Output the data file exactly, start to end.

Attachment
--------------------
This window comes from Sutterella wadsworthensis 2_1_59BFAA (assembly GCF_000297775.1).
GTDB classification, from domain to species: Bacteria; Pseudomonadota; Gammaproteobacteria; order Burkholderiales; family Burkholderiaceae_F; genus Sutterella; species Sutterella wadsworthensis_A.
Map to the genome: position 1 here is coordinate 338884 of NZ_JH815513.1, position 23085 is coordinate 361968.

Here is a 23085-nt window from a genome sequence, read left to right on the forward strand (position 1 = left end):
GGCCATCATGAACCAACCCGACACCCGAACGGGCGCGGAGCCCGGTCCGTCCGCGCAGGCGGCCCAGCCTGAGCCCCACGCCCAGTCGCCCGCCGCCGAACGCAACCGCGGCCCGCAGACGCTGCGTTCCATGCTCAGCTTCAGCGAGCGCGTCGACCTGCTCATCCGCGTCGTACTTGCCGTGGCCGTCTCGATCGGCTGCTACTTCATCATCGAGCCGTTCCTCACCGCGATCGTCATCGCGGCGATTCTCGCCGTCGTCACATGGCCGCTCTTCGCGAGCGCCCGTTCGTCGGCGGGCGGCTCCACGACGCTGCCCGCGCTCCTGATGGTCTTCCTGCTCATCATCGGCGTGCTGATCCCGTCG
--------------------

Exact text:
This window comes from Sutterella wadsworthensis 2_1_59BFAA (assembly GCF_000297775.1).
GTDB classification, from domain to species: Bacteria; Pseudomonadota; Gammaproteobacteria; order Burkholderiales; family Burkholderiaceae_F; genus Sutterella; species Sutterella wadsworthensis_A.
Map to the genome: position 1 here is coordinate 338884 of NZ_JH815513.1, position 23085 is coordinate 361968.

Here is a 23085-nt window from a genome sequence, read left to right on the forward strand (position 1 = left end):
GGCCATCATGAACCAACCCGACACCCGAACGGGCGCGGAGCCCGGTCCGTCCGCGCAGGCGGCCCAGCCTGAGCCCCACGCCCAGTCGCCCGCCGCCGAACGCAACCGCGGCCCGCAGACGCTGCGTTCCATGCTCAGCTTCAGCGAGCGCGTCGACCTGCTCATCCGCGTCGTACTTGCCGTGGCCGTCTCGATCGGCTGCTACTTCATCATCGAGCCGTTCCTCACCGCGATCGTCATCGCGGCGATTCTCGCCGTCGTCACATGGCCGCTCTTCGCGAGCGCCCGTTCGTCGGCGGGCGGCTCCACGACGCTGCCCGCGCTCCTGATGGTCTTCCTGCTCATCATCGGCGTGCTGATCCCGTCG